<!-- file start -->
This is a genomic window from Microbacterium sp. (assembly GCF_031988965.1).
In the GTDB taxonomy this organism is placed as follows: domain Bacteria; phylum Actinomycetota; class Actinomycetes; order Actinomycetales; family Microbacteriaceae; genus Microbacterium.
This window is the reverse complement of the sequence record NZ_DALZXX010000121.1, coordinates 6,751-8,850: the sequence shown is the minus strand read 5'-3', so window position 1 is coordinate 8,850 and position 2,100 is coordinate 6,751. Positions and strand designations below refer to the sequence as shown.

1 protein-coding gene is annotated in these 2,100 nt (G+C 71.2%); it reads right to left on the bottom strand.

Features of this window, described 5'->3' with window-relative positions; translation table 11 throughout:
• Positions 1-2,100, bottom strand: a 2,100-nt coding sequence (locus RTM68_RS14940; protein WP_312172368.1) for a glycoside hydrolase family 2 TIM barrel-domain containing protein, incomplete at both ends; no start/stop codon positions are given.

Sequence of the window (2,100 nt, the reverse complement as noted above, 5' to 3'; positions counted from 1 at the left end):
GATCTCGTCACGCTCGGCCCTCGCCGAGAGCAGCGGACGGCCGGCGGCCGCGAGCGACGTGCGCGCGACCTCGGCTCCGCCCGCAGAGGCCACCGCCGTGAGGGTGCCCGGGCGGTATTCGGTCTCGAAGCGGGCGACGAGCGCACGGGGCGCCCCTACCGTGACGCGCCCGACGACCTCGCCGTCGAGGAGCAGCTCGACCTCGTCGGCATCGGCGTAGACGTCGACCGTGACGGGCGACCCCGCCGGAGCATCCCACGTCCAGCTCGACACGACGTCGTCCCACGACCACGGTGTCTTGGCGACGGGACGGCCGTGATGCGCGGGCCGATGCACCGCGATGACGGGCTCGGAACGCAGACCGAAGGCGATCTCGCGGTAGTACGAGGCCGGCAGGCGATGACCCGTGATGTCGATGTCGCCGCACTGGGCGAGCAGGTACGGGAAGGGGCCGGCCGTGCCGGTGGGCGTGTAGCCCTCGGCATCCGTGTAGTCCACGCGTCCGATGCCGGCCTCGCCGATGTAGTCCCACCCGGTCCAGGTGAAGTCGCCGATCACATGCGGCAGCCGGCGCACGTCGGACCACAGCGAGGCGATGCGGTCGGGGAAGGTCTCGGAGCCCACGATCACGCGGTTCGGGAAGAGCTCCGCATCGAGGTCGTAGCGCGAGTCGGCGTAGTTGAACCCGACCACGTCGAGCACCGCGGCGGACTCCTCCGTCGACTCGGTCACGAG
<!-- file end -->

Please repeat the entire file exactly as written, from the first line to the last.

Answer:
This is a genomic window from Microbacterium sp. (assembly GCF_031988965.1).
In the GTDB taxonomy this organism is placed as follows: domain Bacteria; phylum Actinomycetota; class Actinomycetes; order Actinomycetales; family Microbacteriaceae; genus Microbacterium.
This window is the reverse complement of the sequence record NZ_DALZXX010000121.1, coordinates 6,751-8,850: the sequence shown is the minus strand read 5'-3', so window position 1 is coordinate 8,850 and position 2,100 is coordinate 6,751. Positions and strand designations below refer to the sequence as shown.

1 protein-coding gene is annotated in these 2,100 nt (G+C 71.2%); it reads right to left on the bottom strand.

Features of this window, described 5'->3' with window-relative positions; translation table 11 throughout:
• Positions 1-2,100, bottom strand: a 2,100-nt coding sequence (locus RTM68_RS14940; protein WP_312172368.1) for a glycoside hydrolase family 2 TIM barrel-domain containing protein, incomplete at both ends; no start/stop codon positions are given.

Sequence of the window (2,100 nt, the reverse complement as noted above, 5' to 3'; positions counted from 1 at the left end):
GATCTCGTCACGCTCGGCCCTCGCCGAGAGCAGCGGACGGCCGGCGGCCGCGAGCGACGTGCGCGCGACCTCGGCTCCGCCCGCAGAGGCCACCGCCGTGAGGGTGCCCGGGCGGTATTCGGTCTCGAAGCGGGCGACGAGCGCACGGGGCGCCCCTACCGTGACGCGCCCGACGACCTCGCCGTCGAGGAGCAGCTCGACCTCGTCGGCATCGGCGTAGACGTCGACCGTGACGGGCGACCCCGCCGGAGCATCCCACGTCCAGCTCGACACGACGTCGTCCCACGACCACGGTGTCTTGGCGACGGGACGGCCGTGATGCGCGGGCCGATGCACCGCGATGACGGGCTCGGAACGCAGACCGAAGGCGATCTCGCGGTAGTACGAGGCCGGCAGGCGATGACCCGTGATGTCGATGTCGCCGCACTGGGCGAGCAGGTACGGGAAGGGGCCGGCCGTGCCGGTGGGCGTGTAGCCCTCGGCATCCGTGTAGTCCACGCGTCCGATGCCGGCCTCGCCGATGTAGTCCCACCCGGTCCAGGTGAAGTCGCCGATCACATGCGGCAGCCGGCGCACGTCGGACCACAGCGAGGCGATGCGGTCGGGGAAGGTCTCGGAGCCCACGATCACGCGGTTCGGGAAGAGCTCCGCATCGAGGTCGTAGCGCGAGTCGGCGTAGTTGAACCCGACCACGTCGAGCACCGCGGCGGACTCCTCCGTCGACTCGGTCACGAG